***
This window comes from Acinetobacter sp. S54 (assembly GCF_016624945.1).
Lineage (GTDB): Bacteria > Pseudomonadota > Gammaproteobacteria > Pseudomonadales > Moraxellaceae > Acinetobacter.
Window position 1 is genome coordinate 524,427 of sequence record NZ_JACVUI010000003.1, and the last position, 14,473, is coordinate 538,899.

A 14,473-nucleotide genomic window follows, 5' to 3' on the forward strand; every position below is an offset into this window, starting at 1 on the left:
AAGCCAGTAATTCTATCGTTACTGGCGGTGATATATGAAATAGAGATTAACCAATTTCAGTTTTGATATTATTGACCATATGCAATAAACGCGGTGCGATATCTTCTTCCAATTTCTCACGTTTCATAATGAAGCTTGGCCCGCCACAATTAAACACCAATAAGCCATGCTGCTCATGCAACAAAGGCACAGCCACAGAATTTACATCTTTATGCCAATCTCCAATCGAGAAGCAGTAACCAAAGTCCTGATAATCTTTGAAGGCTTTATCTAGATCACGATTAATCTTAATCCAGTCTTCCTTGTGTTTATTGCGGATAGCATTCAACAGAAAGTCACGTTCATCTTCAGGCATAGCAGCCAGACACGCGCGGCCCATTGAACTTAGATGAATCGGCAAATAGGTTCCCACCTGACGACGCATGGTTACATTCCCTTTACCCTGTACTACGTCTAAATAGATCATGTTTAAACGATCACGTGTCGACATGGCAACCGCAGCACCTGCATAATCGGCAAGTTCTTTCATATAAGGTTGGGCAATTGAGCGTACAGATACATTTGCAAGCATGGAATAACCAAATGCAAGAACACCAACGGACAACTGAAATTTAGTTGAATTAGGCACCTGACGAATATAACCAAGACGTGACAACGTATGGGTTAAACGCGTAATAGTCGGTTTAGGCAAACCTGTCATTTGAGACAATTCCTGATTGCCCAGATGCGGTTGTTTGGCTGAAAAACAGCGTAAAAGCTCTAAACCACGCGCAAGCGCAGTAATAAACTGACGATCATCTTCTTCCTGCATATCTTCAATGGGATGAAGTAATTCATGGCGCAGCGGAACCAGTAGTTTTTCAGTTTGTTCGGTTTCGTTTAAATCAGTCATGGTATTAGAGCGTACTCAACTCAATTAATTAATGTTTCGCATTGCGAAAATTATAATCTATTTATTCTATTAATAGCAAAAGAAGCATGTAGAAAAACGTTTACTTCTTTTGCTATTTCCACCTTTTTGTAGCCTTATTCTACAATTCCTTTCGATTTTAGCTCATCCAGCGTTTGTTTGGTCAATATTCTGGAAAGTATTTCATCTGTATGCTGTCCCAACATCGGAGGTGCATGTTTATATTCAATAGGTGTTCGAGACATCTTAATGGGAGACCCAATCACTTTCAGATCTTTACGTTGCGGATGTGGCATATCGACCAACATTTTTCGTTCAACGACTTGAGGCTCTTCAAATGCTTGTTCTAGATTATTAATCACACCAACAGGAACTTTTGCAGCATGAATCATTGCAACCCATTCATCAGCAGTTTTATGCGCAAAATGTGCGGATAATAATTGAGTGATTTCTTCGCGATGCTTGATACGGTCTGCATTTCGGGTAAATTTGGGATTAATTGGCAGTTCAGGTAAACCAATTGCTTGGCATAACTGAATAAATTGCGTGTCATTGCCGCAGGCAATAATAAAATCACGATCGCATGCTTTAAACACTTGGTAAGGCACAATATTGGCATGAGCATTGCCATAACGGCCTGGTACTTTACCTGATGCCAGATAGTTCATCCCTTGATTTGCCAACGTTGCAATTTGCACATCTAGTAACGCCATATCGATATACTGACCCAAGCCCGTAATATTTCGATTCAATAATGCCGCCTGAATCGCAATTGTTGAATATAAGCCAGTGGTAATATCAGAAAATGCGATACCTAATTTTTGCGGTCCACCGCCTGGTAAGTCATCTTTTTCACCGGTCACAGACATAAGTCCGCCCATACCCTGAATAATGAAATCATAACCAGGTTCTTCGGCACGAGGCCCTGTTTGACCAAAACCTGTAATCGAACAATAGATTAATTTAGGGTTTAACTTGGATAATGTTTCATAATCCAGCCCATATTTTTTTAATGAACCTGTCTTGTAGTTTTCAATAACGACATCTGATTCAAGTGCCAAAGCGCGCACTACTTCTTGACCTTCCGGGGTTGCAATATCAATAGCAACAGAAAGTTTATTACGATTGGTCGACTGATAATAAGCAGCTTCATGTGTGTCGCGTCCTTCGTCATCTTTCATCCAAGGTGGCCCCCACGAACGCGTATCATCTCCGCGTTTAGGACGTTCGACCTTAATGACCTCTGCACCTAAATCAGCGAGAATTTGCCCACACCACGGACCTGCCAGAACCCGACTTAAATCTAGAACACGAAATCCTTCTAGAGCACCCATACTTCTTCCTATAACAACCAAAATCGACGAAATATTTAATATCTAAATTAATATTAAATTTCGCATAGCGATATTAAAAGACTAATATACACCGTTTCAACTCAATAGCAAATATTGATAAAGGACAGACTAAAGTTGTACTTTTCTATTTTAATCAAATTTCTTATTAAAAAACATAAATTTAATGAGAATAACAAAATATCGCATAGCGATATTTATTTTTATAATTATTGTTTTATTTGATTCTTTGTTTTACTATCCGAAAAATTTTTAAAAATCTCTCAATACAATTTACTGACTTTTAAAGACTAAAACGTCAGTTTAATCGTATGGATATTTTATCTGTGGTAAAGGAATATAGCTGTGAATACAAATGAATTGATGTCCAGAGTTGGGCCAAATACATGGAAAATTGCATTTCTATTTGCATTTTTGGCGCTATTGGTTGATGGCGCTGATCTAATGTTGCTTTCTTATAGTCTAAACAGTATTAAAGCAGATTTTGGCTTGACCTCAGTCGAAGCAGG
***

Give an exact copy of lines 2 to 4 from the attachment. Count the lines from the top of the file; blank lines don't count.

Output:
Lineage (GTDB): Bacteria > Pseudomonadota > Gammaproteobacteria > Pseudomonadales > Moraxellaceae > Acinetobacter.
Window position 1 is genome coordinate 524,427 of sequence record NZ_JACVUI010000003.1, and the last position, 14,473, is coordinate 538,899.

A 14,473-nucleotide genomic window follows, 5' to 3' on the forward strand; every position below is an offset into this window, starting at 1 on the left: